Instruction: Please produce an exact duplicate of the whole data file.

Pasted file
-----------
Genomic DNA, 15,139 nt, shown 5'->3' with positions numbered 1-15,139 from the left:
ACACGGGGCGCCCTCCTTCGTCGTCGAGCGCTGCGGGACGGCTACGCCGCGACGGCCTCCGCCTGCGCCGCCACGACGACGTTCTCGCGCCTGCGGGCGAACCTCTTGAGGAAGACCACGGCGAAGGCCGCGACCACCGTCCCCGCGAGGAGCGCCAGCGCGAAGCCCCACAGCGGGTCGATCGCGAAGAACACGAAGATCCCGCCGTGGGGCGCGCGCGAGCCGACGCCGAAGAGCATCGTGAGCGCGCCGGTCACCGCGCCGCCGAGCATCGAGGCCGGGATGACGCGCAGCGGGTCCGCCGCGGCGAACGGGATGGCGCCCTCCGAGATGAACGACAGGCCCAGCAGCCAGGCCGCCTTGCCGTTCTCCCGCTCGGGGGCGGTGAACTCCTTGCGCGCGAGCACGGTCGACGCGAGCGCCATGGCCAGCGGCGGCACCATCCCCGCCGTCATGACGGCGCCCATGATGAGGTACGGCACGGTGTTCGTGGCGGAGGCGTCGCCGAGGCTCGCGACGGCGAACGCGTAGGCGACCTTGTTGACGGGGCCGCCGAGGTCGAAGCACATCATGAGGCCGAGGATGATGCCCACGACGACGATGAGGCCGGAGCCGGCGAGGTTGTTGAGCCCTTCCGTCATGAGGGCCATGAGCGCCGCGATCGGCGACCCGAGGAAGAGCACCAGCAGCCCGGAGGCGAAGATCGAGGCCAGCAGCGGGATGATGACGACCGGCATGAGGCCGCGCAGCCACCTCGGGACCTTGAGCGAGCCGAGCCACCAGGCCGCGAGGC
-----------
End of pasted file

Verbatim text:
Genomic DNA, 15,139 nt, shown 5'->3' with positions numbered 1-15,139 from the left:
ACACGGGGCGCCCTCCTTCGTCGTCGAGCGCTGCGGGACGGCTACGCCGCGACGGCCTCCGCCTGCGCCGCCACGACGACGTTCTCGCGCCTGCGGGCGAACCTCTTGAGGAAGACCACGGCGAAGGCCGCGACCACCGTCCCCGCGAGGAGCGCCAGCGCGAAGCCCCACAGCGGGTCGATCGCGAAGAACACGAAGATCCCGCCGTGGGGCGCGCGCGAGCCGACGCCGAAGAGCATCGTGAGCGCGCCGGTCACCGCGCCGCCGAGCATCGAGGCCGGGATGACGCGCAGCGGGTCCGCCGCGGCGAACGGGATGGCGCCCTCCGAGATGAACGACAGGCCCAGCAGCCAGGCCGCCTTGCCGTTCTCCCGCTCGGGGGCGGTGAACTCCTTGCGCGCGAGCACGGTCGACGCGAGCGCCATGGCCAGCGGCGGCACCATCCCCGCCGTCATGACGGCGCCCATGATGAGGTACGGCACGGTGTTCGTGGCGGAGGCGTCGCCGAGGCTCGCGACGGCGAACGCGTAGGCGACCTTGTTGACGGGGCCGCCGAGGTCGAAGCACATCATGAGGCCGAGGATGATGCCCACGACGACGATGAGGCCGGAGCCGGCGAGGTTGTTGAGCCCTTCCGTCATGAGGGCCATGAGCGCCGCGATCGGCGACCCGAGGAAGAGCACCAGCAGCCCGGAGGCGAAGATCGAGGCCAGCAGCGGGATGATGACGACCGGCATGAGGCCGCGCAGCCACCTCGGGACCTTGAGCGAGCCGAGCCACCAGGCCGCGAGGC